This stage of NPD, involving positioning and launch of the new product, is more critical than it may seem. Many companies falter here. (See the Visions article on a study by Booz & Company in the March 2011 issue9.) The product is almost ready to go to market now, and this is where messaging and marketing communications become critical. How will we communicate to potential customers about the availability of our new product? What makes it different and better than existing solutions? When we do go into actual production, can we produce the product at an acceptable level of quality and reliability? And can we provide the needed level of service to maintain the product once it's in customers' hands?

strenGths and CaVeats

What makes this funnel different from the ones we examined earlier is that this one attempts to give greater definition and emphasis to NPD's "Fuzzy Front End." It also puts ideation in its proper place. Rather than assuming that it somehow just happens before the product development process even begins, this funnel strongly suggests that ideation shouldn't even be attempted until after a needs assessment has been completed. This helps to focus the process on ideating about the right things ­ the key unmet needs in the eyes of customers. Furthermore, if conjoint analysis is to be employed to evaluate pricing and feature trade-offs, it is placed "deeper" in the funnel where it was originally intended to be used. Admittedly, there is a deliberate emphasis here on activities that are best addressed with market research. But such a bias is not out of place given the high degree of risk in NPD

and market research's proven role as a way to mitigate that risk. One final note: Just as there have been more advances in the early stages of the product development process, it is becoming increasingly clear that "Product Launch" has become the new stepchild of NPD. There is still relatively little hard research on this final stage of the process, and perhaps greater attention should now be paid to the "Fuzzy Back End" of NPD. V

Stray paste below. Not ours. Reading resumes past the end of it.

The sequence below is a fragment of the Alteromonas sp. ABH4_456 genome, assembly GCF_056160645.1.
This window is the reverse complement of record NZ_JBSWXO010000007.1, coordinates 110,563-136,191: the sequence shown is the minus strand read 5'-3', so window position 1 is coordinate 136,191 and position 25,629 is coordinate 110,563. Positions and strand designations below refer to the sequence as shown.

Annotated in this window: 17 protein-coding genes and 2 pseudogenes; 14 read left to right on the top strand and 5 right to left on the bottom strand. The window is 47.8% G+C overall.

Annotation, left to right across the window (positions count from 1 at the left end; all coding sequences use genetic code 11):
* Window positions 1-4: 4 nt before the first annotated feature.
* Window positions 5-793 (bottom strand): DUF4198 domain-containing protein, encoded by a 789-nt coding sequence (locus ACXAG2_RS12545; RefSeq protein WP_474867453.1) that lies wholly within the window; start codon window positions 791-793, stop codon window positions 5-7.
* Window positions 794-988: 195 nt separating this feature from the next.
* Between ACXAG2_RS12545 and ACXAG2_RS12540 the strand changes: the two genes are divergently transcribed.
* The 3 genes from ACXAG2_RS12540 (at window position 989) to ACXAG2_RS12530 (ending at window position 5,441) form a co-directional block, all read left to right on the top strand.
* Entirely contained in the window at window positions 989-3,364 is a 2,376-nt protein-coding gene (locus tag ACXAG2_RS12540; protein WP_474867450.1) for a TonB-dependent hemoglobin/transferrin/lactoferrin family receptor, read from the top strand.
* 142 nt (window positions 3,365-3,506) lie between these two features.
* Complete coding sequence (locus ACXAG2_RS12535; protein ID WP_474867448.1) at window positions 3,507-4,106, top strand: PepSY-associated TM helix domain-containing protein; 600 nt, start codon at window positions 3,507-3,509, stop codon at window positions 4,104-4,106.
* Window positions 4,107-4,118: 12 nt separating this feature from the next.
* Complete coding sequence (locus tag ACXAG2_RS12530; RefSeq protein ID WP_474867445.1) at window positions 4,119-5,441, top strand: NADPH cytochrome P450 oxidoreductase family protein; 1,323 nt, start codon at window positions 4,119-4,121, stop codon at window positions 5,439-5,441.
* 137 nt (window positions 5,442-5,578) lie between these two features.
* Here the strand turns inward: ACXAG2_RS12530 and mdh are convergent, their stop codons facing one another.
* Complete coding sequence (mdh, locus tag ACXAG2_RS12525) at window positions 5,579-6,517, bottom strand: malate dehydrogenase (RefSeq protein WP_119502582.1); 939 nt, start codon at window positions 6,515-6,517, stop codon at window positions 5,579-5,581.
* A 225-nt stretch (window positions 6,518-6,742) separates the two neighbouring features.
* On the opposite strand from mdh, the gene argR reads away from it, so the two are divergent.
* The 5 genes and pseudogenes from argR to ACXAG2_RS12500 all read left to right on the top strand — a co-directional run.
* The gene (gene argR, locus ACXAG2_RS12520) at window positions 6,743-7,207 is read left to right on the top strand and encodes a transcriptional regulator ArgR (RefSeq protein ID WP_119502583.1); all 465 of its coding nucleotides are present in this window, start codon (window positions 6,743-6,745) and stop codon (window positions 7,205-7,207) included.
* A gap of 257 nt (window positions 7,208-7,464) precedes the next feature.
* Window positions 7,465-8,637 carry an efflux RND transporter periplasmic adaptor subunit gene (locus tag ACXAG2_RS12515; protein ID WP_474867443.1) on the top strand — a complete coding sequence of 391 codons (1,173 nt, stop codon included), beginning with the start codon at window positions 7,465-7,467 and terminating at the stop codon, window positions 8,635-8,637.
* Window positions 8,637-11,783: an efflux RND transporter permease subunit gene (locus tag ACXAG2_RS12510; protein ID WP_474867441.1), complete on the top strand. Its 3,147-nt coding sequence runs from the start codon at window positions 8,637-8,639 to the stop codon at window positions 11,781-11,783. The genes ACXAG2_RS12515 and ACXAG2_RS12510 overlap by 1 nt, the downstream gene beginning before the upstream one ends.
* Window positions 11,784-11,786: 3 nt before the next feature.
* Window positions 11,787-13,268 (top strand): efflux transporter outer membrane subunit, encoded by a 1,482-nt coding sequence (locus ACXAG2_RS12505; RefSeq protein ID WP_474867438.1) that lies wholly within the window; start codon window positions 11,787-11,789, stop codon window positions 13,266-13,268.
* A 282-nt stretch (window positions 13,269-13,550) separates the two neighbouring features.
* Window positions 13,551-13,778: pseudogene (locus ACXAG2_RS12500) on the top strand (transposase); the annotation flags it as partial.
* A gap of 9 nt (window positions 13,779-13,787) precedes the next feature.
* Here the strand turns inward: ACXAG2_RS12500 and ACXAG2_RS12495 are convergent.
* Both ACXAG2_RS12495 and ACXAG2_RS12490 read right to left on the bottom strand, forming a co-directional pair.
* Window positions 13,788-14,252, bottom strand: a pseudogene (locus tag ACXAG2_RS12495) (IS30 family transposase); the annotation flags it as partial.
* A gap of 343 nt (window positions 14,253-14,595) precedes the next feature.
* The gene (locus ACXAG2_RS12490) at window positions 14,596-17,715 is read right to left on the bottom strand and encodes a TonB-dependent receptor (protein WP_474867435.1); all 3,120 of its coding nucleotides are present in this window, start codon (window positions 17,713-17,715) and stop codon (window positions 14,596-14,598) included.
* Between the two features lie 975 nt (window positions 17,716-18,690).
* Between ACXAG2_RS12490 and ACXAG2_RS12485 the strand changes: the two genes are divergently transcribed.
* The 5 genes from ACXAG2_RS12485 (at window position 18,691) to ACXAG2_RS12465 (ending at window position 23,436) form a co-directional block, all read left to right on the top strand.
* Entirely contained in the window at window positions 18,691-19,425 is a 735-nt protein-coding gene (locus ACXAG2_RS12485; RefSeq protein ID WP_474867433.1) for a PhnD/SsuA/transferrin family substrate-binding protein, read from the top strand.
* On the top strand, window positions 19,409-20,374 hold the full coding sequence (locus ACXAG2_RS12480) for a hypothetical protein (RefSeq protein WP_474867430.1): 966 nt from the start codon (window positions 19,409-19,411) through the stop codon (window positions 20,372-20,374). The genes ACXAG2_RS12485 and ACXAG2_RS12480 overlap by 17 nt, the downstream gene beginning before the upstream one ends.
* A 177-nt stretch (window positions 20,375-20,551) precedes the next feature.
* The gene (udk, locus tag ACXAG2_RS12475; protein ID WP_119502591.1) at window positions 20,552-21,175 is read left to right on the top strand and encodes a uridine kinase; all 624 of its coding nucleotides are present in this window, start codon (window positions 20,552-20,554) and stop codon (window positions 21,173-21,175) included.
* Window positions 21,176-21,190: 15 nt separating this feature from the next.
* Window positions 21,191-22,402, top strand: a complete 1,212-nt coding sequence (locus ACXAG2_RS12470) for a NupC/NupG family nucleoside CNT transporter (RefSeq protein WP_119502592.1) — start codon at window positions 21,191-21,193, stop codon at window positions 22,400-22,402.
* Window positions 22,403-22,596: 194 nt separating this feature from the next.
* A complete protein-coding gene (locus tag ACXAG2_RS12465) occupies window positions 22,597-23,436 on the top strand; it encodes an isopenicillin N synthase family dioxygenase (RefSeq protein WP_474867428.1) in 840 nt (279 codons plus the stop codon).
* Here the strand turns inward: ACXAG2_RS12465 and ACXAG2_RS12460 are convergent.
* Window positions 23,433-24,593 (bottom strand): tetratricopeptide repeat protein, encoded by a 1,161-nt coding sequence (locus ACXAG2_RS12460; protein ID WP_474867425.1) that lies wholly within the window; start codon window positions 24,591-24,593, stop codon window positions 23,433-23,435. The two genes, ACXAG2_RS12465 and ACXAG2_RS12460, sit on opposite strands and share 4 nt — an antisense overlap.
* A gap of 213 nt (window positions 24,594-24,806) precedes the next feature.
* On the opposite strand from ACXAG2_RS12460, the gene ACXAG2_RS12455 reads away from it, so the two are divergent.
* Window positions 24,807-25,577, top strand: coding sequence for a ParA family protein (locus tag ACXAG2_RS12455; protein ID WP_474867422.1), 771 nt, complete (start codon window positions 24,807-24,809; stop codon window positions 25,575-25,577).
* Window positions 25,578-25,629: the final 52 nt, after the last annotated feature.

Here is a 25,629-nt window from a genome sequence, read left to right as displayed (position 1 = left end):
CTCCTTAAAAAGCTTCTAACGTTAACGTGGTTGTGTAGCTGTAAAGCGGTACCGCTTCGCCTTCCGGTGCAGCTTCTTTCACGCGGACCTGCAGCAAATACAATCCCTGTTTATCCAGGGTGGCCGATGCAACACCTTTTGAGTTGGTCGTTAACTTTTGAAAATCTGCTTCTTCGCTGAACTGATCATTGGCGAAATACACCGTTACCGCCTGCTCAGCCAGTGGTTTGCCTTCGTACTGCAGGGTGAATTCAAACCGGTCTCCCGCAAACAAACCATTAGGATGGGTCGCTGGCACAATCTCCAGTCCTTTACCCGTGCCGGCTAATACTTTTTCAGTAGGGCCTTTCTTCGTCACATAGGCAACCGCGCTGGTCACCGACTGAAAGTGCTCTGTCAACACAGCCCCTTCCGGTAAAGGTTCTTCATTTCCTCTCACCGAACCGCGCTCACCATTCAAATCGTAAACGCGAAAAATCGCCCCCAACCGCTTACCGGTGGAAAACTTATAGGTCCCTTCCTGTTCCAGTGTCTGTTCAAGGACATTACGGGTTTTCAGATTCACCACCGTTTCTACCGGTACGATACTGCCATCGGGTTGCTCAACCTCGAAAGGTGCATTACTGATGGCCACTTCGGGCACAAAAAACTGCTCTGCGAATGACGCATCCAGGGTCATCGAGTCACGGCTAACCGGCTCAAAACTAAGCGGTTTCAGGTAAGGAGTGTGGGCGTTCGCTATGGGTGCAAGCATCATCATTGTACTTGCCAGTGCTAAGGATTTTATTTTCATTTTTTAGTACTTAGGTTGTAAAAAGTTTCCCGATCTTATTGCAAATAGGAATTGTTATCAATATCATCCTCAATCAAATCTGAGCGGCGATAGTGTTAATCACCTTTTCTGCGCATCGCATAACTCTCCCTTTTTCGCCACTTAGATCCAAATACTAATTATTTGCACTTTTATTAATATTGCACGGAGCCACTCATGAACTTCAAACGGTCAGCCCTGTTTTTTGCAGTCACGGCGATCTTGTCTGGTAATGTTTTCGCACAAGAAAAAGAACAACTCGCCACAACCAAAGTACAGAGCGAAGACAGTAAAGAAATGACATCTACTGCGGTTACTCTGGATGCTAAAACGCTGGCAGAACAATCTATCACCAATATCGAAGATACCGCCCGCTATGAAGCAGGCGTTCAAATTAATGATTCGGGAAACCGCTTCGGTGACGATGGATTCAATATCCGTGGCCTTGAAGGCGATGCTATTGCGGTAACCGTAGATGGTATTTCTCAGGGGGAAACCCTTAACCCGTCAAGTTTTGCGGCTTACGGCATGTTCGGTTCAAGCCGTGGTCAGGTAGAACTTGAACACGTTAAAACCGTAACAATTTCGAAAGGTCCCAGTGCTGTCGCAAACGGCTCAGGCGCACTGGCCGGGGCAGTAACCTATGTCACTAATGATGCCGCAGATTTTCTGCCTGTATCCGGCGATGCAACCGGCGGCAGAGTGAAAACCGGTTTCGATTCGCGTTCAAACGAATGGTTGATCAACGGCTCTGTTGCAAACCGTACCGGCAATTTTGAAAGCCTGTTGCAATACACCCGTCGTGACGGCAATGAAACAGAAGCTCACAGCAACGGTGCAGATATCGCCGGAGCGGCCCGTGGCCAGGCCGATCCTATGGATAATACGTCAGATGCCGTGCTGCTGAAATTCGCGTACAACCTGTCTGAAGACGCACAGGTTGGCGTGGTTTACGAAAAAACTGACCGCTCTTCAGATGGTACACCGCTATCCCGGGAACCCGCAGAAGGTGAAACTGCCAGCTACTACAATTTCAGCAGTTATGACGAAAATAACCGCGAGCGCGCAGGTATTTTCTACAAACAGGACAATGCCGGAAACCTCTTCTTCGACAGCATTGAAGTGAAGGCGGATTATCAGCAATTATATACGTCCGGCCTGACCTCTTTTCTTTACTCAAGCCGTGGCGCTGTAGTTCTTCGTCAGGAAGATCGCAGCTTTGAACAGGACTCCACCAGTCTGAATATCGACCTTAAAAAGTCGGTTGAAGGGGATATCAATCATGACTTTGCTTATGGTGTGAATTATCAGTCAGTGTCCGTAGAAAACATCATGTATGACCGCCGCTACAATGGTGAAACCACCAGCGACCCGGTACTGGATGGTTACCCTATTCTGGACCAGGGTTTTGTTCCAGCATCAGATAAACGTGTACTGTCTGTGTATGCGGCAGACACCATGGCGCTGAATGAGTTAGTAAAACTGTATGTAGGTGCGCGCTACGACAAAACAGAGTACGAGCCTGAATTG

1. Urban, Glen and John R. Hauser, 1980. Design and Marketing of New Products, p. 33. Englewood Cliffs, NJ: Prentice-Hall, Inc. 2. Cooper, Robert G., 2001. Winning at New Products, p. 130. Cambridge, MA: Perseus Publishing. 3. Stage-Gate® is a registered trademark of the Product Development Institute in the USA; see 4. Wheelwright, Steven C. and Kim B. Clark, 1992. Revolutionizing Product Development, p. 112.

New York, NY: The Free Press. 5. Wheelwright and Clark's three-stage process is most similar to the process used today in the PDMA's Body of Knowledge, although the latter refers to them as Discovery, Development, and Commercialization. 6. McGrath, Michael E., 1996. Setting the PACE® in Product Development, p. 38. Boston, MA: Butterworth-Heinemann. 7. Hauser, John R., 2008. Note on Product Development, p. 3. Cambridge, MA: MIT Sloan Courseware. 8. Toubia, Olivier, 2006. "Idea Generation, Creativity, and Incentives," Marketing Science 25, 5, September-October: p. 411-425. 9. Jaruzelski, Barry and Kevin Dehoff. How the top innovators keep winning. Visions, Vol. 35, No. 1, p. 12. March 2011.

Gerry Katz, NPDP, is executive vice president of applied Marketing science Inc., a market research and consulting firm specializing in providing voice of the Customer (voC) insights across a wide range of clients and industries. Contact him at [email protected]